Avery Island Jungle Gardens
In Iberia Parish, there exists an oddity in the flat landscape of South Louisiana. Head south out of New Iberia on Hwy 329 and the surrounding marsh and swampland suddenly gives way to a towering forest rising out of the surrounding marsh. Avery Island is known for its high ground, beautiful gardens and of course, the world famous McIlhenny’s Tabasco Sauce.
The reason Avery Island stands high above the surround wetlands is because of an interesting geologic occurrence known as a salt dome. Salt domes are formed from ancient layers of salt that have risen up through alluvial sediments. The result on the surface can form a large hill like area generally circular in shape that can tower above the surrounding landscape of southern Louisiana. Avery Island’s highest point reaches 163’ above sea level and is three miles long and two and a half miles wide. Salt domes are excellent traps for oil and although many exist in Louisiana, only a few express themselves at the surface. Salt domes that are visible from the surface in this area are known as the “Five Islands” and include Jefferson, Avery, Weeks, Cote Blanche and Belle Isle.
The topographic map below depicts Avery Island and its surrounding low wetlands.
The salt under Avery Island has been collected and mined since the late eighteenth century. During the US Civil War, the facilities on Avery Island were considered important enough to be a military target and were destroyed by Union forces.
Avery Island isn’t an island in the true sense of the word. Bayou Petit Anse hits the dome on its northern side and then follows it southward around its western side. Much of the rest of the dome is surrounded by both freshwater wetlands and salt marsh. Access is gained via a toll bridge that costs $1 to enter.
The dome at Avery Island creates an ideal habitat for species not usually found on the lower, usually inundated wetlands around it. Live oaks thrive on Avery Island and are draped with Spanish moss to form a hauntingly beautiful forest. The Avery Island Jungle Garden is a driving path around the grounds and offers some spectacular views from your car as well as parking spaces to explore the gardens on foot. The gardens include an array of both native and imported species.
Avery Island is a sanctuary for both native and migratory birds. During my visit in late December, much of the winter migration was over but there were still plenty of birds to see. Roseate spoonbills (platalea ajaja), snowy egrets (egretta thula), great egrets (ardea alba), great blue herons (ardea herodias) and brown pelicans (pelicanus occidentalis) fished in Bayou Petit Anse and the nearby lagoons. A great flock of robins and grackles had taken up residence in the cypress and oak trees.
In the late nineteenth century, snowy egret populations were hunted to dangerously small numbers for their plumage which was used to make fancy ladies hats. Although laws were later enacted to protect the birds (Migratory Bird Treaty Act of 1918), E.A. McIlhenny took matters into his own hands.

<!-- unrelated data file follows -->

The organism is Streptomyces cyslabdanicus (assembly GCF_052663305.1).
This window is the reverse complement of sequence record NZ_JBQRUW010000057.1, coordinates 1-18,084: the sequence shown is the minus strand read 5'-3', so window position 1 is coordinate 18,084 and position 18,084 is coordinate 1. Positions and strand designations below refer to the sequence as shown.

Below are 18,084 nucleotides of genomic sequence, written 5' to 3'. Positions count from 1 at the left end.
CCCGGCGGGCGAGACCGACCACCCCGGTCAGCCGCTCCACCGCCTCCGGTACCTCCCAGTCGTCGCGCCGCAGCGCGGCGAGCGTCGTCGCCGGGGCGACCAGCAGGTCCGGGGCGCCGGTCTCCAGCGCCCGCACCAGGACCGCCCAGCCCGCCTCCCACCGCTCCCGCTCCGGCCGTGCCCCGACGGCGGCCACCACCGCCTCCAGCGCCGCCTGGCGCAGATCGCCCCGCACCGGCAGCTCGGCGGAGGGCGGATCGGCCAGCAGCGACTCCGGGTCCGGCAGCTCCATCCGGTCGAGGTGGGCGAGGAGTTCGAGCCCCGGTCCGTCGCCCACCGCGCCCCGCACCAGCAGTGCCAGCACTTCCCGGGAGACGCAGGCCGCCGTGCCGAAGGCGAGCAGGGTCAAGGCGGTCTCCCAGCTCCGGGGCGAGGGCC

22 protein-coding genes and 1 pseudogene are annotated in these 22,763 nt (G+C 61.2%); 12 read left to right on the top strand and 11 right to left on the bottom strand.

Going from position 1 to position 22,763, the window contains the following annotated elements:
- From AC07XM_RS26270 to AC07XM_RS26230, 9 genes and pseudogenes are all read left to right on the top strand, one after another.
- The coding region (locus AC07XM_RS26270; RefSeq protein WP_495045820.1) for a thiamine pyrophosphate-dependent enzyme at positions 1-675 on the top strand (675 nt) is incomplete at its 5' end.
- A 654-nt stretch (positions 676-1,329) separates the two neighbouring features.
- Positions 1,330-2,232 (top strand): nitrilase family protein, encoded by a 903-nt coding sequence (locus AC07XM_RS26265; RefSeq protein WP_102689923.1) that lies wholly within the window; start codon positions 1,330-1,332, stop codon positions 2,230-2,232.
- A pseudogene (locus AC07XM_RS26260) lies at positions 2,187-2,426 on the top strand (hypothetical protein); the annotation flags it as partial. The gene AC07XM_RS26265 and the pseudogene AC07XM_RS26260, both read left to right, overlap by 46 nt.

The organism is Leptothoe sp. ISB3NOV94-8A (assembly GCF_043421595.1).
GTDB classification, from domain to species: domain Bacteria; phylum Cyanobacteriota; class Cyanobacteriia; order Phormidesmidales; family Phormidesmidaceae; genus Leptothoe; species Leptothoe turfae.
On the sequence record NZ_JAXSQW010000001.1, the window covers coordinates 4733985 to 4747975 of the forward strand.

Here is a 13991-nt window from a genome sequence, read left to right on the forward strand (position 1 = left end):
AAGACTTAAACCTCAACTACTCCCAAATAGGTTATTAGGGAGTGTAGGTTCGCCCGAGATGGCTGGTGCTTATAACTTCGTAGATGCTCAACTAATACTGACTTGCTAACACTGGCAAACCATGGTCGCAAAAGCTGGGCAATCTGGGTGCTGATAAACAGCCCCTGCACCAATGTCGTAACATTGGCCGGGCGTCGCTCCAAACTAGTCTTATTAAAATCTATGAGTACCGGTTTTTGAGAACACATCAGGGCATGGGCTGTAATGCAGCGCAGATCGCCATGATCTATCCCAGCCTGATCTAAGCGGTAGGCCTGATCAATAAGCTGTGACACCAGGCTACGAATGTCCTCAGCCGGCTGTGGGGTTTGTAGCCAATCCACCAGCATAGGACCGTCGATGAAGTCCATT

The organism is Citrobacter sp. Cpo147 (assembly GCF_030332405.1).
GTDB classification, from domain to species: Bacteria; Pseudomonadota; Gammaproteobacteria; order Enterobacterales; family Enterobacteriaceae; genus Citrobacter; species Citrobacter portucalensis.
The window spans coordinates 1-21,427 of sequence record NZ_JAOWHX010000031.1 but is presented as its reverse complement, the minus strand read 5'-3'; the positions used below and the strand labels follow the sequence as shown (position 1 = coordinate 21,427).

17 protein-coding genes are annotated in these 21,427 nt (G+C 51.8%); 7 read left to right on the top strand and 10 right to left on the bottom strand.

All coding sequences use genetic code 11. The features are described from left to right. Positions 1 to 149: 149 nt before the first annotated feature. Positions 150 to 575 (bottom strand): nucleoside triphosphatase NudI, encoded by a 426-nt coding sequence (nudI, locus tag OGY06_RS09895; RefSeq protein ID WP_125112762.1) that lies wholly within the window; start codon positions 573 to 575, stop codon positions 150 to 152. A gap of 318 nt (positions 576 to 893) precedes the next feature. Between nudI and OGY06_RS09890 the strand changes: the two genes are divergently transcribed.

“Mr Ned” as he was called, captured some wild snowy egrets and raised them on the island. After they were released for the fall migration, they returned in the following spring. Avery Island has been a popular nesting spot for snowy egrets since and thousands still roost here every spring.
The structures below are now known as ‘Bird City’.
The gardens were a very serene and beautiful drive. Now and then I’d get out and walk down some shadowy path through the trees.
One of the more interesting aspects of the gardens was a strange blend of Louisiana and Asian cultures. McIlhenny collected plants from all over the world, but especially Asia. The plants included tree sized Chinese wysteria, dense stands of bamboo (64 different varieties, so the pamphlets say) hundreds of camellias of all type and color and the largest collection of azaleas I’ve ever seen.
There was also a small shrine overlooking a lagoon which holds a Buddha that is said to be around 900 years old. The statue was looted and eventually sold at auction in New York City and made its way to Avery Island as a gift and has rested here since.
Although they’re rarely seen this time of year, the day had heated up to the point where even a few small American alligators came out to sun on the bank. They were extremely sluggish that afternoon and weren’t even phased by the groups of kids gathered around pointing and daring each other to get one step closer.
After spending the better part of three hours wandering around the gardens, my wife and I headed out. On the way in or out, it’s hard to miss the large factory surrounded by levees built after Hurricane Katrina. The Tabasco factory has the architectural style of an older factory though it has been rebuilt. Unfortunately, it was too late for tours but there were informative placards all around the entrance.
The Tabasco Country Store was another matter entirely though. Since the last tour had just ended, the store was packed full of people browsing the gift shop and trying out the large counter of pretzels, crackers, sauces, pepper jellies and other treats. The store makes its own jalapeno and sweet and spicy flavored ice creams. Both ice cream flavors were available for taste testing and were both fabulous. We ended up with a link of boudin, a jar of jalapeno pepper jelly, a bottle of sweet and spicy Tabasco pepper sauce and a deck of Makin’ Groceries playing cards, that my wife recognized from her childhood.
On the way out, I stopped to photograph a flock of American White Ibis (eudocimus albus) feeding in the grass beside a gas pipeline.
Avery Island was just under a 3 hour road trip from New Orleans. Hwy 90 passes through the cities of Houma and Morgan City and also offers a scenic view of some of the Atchafalya Basin.